WIN Waste completed upgrades to its waste-to-energy plant in Baltimore last month, making good on a deal with the city to lower emissions. The $45 million upgrade process, which began in 2022, required WIN to take each of the facility’s three boilers offline one by one, changing the facility’s filtration system from an electrostatic precipitator system to a fabric filter system.
On a May tour of the facility, WIN Waste employees showed Waste Dive the most recent upgrades to the facility, as well as other aspects of the facility that have been updated since it came online in 1985.
“This is the Ship of Theseus from the mid ‘80s to now,” Michael Dougherty, market manager at WIN, said on the tour. “So much has changed. Most importantly, emissions have changed dramatically.”
The facility had to temporarily stop accepting commercial waste from private haulers during the upgrades, which makes up roughly 40% of the waste WIN receives on a typical day. When at full capacity, the facility — which continued to receive waste from Baltimore City and Baltimore County during the upgrades as part of its contracts — receives upwards of 3,000 tons of waste per weekday. The three mass burn incinerators can process up to 2,250 tons per day, so on weekends, when the public customers don’t typically deliver waste, the facility makes up the excess.
The waste pit has an 8,000 ton capacity. The two 8-ton cranes — which are used to keep the waste from getting compacted while it awaits incineration, and to drop it in the boilers — were upgraded in 2018 and 2019, along with the rails and festoon cables attached.
During the tour, Boiler 1 was undergoing the emissions control upgrades and Boiler 3 was down for maintenance. In addition to the fabric filters, the boilers were also outfitted with new advanced selective non-catalytic reduction (SNCR) systems. The systems work automatically (monitored by a WIN employee) to inject urea and lower nitrogen oxide emissions.
Under the terms of WIN’s 10-year waste contract with Baltimore City, NOx emissions are limited to 105 parts per million, compared to the facility’s previous performance of 145 ppm. Baltimore placed more stringent limits on other forms of pollutants in the 2020 deal as well, after passing but losing a court battle over its Clean Air Act that proposed limits beyond what WIN said it could reach.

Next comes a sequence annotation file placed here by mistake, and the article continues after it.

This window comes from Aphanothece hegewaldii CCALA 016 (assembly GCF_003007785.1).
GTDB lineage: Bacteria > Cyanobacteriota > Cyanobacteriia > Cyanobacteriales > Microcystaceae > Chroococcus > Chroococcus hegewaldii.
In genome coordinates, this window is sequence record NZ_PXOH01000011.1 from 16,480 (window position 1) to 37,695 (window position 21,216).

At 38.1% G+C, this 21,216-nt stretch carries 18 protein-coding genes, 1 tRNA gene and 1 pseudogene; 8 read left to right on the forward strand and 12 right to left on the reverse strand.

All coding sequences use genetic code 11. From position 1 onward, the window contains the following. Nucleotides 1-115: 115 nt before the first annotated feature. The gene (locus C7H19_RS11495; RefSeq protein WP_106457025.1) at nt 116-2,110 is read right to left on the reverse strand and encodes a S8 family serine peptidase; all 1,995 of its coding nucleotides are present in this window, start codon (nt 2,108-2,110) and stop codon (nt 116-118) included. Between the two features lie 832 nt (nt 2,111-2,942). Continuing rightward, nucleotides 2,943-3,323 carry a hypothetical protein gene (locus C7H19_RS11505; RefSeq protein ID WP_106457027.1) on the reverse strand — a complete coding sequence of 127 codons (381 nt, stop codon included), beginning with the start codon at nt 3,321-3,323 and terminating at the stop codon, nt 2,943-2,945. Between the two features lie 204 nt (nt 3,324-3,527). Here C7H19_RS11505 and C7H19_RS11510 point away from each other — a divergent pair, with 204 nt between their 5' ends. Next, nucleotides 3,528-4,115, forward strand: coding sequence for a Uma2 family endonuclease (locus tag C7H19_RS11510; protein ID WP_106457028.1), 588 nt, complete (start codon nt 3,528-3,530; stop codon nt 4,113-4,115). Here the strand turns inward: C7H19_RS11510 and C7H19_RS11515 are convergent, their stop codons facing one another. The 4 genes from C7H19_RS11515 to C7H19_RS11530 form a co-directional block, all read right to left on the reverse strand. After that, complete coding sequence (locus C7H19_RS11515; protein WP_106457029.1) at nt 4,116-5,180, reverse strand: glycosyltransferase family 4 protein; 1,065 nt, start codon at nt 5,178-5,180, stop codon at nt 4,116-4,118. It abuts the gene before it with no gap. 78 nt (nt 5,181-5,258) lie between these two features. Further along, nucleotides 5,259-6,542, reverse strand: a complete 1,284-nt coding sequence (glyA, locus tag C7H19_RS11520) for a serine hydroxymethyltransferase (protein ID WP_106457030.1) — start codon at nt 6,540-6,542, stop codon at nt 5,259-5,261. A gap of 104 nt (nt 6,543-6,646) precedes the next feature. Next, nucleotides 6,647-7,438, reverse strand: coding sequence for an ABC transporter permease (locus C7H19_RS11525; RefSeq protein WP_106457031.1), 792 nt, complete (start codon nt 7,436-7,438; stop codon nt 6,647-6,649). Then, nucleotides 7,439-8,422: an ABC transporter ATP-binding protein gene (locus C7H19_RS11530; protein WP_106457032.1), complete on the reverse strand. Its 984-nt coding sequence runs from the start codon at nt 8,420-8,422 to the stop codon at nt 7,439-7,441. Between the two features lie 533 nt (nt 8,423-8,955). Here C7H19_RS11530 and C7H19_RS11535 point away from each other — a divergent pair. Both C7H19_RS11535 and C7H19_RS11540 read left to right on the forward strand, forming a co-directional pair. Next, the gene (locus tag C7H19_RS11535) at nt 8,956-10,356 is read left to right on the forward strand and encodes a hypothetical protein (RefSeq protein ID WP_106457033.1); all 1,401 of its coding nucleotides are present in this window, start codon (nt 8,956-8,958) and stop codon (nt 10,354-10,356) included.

Waste fed into the boilers goes from “trash to ash” in about an hour, said Travis Satiritz, corporate maintenance account manager with WIN. He said the facility reduces the waste volume by 90%, and the resulting bottom and fly ash are mixed together and go through a metal recovery process.
More than 12,000 tons of ferrous and non-ferrous metals are recovered from the ash annually, WIN says. The leftover ash, which WIN describes as “inert,” is sent to landfills.
The fabric filters are organized in a series of compartments in baghouses that trap emissions. Satiritz said the system was designed with a measure of redundancy to ensure that WIN can take out and replace the filters as needed without shutting down the facility. The bags are typically replaced on a two- to three-year rotating basis.
WIN Waste uses fabric filters at all but one of its 14 facilities, Satiritz said. But the combination of the SNCR system and modern baghouse system will make the Baltimore facility “one of the cleanest in the country,” he said.
The steam generated by the plant is sent through a 60 megawatt turbine, and a portion of that energy generation is used to completely power the plant. The rest of the energy is used by Baltimore City, with some steam used for heating large buildings. WIN says the total energy generated by the plant is enough to power more than 31,000 homes each year.
Upgrades to the facility were complete by mid-June, Satiritz said. All three boilers are now back online, and WIN is currently working to fine tune the facility